Systems fail to deliver

In-Q-Tel

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"The ripple effect"

The digital Pearl Harbor the technology world fears already happened Sept. 11, when information technology failed the intelligence community, according to a CIA official.

Gilman Louie, president and chief executive officer of the CIA's venture capital firm In-Q-Tel, said Jan. 9 at the Federal Convention on Emerging Technology in Las Vegas that in a time of crisis, today's IT systems fall short.

The IT systems in place at the CIA and at other agencies within the intelligence community have made analysts less efficient, because they spend valuable time searching for information stored in many different locations, Louie said. The systems don't allow users to quickly find or compare data especially if the search terms aren't exact.

"We had an IT failure — all of the systems that we put together with the best intentions weren't doing the job," he said. "We couldn't fuse the data."

This fact was made glaringly clear Sept. 11 when CIA employees at almost every level ended up printing out stacks of paper and searching them manually because it was faster than searching through data stored in IT systems, he said.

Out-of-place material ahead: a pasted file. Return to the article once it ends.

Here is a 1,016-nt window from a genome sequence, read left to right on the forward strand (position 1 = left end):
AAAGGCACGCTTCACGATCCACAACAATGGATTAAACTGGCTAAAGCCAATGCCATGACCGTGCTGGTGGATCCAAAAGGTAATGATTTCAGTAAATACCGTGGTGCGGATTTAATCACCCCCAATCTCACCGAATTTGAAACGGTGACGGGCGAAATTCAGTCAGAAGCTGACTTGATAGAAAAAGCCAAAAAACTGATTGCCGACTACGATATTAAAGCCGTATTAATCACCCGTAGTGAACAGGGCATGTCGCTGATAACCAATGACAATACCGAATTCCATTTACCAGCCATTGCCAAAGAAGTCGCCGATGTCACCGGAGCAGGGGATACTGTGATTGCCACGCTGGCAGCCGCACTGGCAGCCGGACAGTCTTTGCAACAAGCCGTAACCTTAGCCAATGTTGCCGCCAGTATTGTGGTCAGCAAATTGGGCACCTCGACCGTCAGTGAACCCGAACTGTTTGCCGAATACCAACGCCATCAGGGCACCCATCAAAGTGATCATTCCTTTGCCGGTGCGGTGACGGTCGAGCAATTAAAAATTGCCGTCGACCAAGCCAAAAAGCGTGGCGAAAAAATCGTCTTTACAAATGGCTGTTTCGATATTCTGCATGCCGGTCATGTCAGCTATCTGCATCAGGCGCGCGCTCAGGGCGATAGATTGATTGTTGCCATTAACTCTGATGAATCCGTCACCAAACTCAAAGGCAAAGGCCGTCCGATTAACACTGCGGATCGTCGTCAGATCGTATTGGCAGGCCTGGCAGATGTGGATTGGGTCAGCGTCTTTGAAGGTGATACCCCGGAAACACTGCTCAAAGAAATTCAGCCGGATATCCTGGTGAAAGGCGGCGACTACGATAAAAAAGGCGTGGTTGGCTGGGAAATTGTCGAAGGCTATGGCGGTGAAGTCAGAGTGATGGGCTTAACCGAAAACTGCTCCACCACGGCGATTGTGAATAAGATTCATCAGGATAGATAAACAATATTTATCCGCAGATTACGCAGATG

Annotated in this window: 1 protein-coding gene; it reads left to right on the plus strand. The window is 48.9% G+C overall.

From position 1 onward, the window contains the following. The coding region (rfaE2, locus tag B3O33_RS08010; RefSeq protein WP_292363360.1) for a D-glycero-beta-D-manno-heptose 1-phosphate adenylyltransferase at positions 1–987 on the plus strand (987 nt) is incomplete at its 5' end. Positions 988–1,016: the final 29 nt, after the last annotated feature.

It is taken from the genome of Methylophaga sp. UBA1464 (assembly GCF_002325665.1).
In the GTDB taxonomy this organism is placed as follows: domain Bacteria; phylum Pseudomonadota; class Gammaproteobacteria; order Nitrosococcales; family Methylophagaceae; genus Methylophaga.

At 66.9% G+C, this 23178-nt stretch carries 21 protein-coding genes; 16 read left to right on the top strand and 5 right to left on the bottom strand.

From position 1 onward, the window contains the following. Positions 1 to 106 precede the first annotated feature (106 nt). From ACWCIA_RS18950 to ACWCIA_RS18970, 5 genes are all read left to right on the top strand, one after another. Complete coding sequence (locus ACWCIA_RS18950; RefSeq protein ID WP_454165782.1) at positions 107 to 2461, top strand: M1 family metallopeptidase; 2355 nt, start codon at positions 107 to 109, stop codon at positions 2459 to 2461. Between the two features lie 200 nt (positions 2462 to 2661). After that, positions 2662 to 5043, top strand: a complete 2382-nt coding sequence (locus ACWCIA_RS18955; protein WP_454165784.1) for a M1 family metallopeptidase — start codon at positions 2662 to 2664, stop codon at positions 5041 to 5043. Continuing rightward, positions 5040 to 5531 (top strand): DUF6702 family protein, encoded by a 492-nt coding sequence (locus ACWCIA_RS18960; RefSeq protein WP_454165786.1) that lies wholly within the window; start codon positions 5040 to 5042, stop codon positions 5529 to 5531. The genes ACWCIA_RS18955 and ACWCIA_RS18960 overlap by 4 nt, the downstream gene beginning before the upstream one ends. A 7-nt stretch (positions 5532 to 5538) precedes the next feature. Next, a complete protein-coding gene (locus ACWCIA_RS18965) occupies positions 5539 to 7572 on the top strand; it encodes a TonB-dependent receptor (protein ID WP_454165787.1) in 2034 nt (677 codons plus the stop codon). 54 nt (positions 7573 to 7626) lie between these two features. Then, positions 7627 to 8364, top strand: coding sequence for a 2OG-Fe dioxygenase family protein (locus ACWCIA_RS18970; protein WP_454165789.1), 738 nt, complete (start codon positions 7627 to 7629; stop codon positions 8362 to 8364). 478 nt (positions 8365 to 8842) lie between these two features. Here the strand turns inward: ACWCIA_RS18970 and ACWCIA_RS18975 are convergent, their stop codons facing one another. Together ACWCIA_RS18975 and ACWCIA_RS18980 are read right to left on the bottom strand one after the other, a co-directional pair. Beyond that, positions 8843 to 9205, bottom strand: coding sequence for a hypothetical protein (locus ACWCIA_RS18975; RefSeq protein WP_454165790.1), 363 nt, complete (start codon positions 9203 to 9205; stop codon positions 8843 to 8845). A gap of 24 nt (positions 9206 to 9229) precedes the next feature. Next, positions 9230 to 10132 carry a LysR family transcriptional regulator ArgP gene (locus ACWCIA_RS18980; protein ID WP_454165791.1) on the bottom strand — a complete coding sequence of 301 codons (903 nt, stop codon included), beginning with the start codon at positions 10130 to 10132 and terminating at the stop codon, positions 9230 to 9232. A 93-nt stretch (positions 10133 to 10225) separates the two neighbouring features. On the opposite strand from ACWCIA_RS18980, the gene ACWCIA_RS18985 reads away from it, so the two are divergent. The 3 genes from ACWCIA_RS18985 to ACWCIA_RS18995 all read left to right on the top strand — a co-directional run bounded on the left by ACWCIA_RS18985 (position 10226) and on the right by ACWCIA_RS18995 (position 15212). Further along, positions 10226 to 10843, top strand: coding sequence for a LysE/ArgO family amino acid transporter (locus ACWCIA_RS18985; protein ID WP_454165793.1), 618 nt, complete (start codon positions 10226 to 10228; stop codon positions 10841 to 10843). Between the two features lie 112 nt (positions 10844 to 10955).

Although there are many valuable new tools and products on the market, what is most needed is a way to provide data to any authorized person from any secure application or device at any time, Louie said.

The attack on Pearl Harbor in 1941 was caused in part by the fact that intelligence information was spread among many agencies that were unable to put together the pieces to see the attack coming, Louie said. Then-President Truman created the CIA to help gather all of that information in one place.

Since then, the specialized IT systems put in place throughout the intelligence community have remained separate, spreading the information out so far that the threat of Sept. 11 so obvious in hindsight was again obscured, Louie said.

In-Q-Tel's mission is to find and fund commercial technologies that could help the agency's and the intelligence community's mission. It is already considering many of the vendor proposals that came in after Sept. 11, but more importantly there is now "an outstanding desire to change" within the government, Louie said.

"We're at a unique time where it's obvious what the threats are, we have suppliers of the technology willing to engage, and they want to do more than donate blood, and we have agencies that are saying, 'We have the need, we have the desire to change,' " he said.

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